Hulu's original movie "Palm Springs" is the comedy we needed this summer
Andy Samberg and Cristin Milioti get stuck in an infinite wedding time loop.
- Two wedding guests discover they're trapped in an infinite time loop, waking up in Palm Springs over and over and over.
- As the reality of their situation sets in, Nyles and Sarah decide to enjoy the repetitive awakenings.
- The film is perfectly timed for a world sheltering at home during a pandemic.
Everyone remembers Bill Murray's hilarious time loop in the 1993 film Groundhog Day. While covering the infamous annual event in Punxsutawney, Murray comes to terms with waking up over and over again in the same situation. The movie is responsible for making "Groundhog Day" a metaphor for dealing with monotonous and unpleasant situations.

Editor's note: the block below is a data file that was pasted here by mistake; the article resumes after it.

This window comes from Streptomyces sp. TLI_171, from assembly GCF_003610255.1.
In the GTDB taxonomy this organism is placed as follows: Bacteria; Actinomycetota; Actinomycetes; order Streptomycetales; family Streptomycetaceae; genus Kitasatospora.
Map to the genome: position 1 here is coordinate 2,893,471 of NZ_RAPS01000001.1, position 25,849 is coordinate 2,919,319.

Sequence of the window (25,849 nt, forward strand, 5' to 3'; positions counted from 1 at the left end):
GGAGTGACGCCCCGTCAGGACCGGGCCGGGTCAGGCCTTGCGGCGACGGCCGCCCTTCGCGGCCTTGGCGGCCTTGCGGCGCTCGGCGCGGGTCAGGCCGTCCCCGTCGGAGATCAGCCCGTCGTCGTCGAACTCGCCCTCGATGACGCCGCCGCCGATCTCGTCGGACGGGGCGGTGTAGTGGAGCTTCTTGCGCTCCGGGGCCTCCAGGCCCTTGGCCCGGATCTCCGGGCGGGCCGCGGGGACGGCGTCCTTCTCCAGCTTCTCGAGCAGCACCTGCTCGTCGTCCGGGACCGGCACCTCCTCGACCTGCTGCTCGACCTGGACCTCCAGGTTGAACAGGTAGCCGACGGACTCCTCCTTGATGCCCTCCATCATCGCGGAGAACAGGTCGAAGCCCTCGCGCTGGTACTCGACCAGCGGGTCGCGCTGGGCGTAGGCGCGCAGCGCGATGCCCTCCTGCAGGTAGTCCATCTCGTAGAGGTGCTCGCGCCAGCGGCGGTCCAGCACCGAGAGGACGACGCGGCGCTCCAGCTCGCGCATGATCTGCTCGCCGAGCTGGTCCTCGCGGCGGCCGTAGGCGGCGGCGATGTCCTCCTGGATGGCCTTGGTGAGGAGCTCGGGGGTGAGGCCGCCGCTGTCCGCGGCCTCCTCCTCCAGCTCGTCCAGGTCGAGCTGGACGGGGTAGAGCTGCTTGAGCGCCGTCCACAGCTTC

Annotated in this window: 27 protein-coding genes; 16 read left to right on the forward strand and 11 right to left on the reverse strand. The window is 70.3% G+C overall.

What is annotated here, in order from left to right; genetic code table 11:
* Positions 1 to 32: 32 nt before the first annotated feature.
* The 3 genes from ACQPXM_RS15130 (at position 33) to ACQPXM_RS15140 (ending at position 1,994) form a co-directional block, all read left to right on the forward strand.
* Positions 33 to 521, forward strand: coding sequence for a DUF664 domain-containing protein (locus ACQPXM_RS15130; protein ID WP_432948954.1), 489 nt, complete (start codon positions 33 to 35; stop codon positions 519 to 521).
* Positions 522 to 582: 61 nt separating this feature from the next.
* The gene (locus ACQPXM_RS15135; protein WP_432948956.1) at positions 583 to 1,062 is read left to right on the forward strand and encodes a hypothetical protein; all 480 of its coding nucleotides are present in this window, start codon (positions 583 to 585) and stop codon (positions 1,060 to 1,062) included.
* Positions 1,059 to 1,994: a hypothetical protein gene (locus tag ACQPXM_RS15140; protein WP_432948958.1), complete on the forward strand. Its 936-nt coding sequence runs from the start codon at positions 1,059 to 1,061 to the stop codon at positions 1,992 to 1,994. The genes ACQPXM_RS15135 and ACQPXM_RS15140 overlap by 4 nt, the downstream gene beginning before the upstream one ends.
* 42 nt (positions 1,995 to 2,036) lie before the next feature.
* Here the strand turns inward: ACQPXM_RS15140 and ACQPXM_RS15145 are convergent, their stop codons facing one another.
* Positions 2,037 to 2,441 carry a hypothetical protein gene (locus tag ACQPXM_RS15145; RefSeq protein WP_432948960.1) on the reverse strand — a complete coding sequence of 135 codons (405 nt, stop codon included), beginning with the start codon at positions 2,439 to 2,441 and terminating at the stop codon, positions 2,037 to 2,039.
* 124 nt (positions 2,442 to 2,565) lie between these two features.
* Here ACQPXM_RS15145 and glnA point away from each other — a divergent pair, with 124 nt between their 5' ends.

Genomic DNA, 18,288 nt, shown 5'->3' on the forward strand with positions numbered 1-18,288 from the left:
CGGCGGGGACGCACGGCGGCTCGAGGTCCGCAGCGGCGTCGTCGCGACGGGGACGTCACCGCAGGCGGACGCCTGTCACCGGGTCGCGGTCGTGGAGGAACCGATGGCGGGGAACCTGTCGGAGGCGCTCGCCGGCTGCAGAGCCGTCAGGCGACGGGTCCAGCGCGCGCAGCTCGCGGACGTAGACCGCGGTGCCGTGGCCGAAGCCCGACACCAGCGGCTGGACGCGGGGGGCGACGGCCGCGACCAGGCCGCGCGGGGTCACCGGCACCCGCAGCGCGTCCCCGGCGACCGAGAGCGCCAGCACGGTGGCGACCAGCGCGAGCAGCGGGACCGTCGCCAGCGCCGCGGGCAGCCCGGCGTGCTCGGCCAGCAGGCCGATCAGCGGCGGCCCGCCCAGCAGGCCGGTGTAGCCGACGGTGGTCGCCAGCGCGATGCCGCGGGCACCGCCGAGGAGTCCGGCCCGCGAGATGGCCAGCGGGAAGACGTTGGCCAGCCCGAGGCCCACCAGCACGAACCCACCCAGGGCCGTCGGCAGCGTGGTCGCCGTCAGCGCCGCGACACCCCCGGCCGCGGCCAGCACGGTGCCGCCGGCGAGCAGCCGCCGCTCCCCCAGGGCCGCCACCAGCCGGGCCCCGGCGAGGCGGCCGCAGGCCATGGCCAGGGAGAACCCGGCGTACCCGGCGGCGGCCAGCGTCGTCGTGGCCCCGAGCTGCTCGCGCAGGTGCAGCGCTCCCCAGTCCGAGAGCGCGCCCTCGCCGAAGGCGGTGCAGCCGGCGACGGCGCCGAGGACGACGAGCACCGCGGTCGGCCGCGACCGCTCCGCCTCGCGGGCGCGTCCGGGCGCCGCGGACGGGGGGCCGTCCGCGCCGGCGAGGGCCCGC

That's what happens when Sarah (Cristin Milioti), a maid of honor at a Palm Springs wedding, wakes up the morning after the ceremony only to discover the wedding is that day. She approaches Nyles (Andy Samberg), who she connected with the prior evening, to figure out what's happening to her.
Nyles has been in the time loop for some time. The story flips the generic romantic comedy on its head as the two figure out how to navigate this shared reality together.
Palm Springs is a perfectly timed release in a nation that feels like it's stuck in a time loop during the pandemic. In fact, the film offers another perspective from the fear portrayed in the media on a daily basis: the triumph of love during a time of immense confusion and frustration. Instead of being weighed down by the stress of the situation, the characters adapt to their circumstances while learning plenty about themselves along the way.
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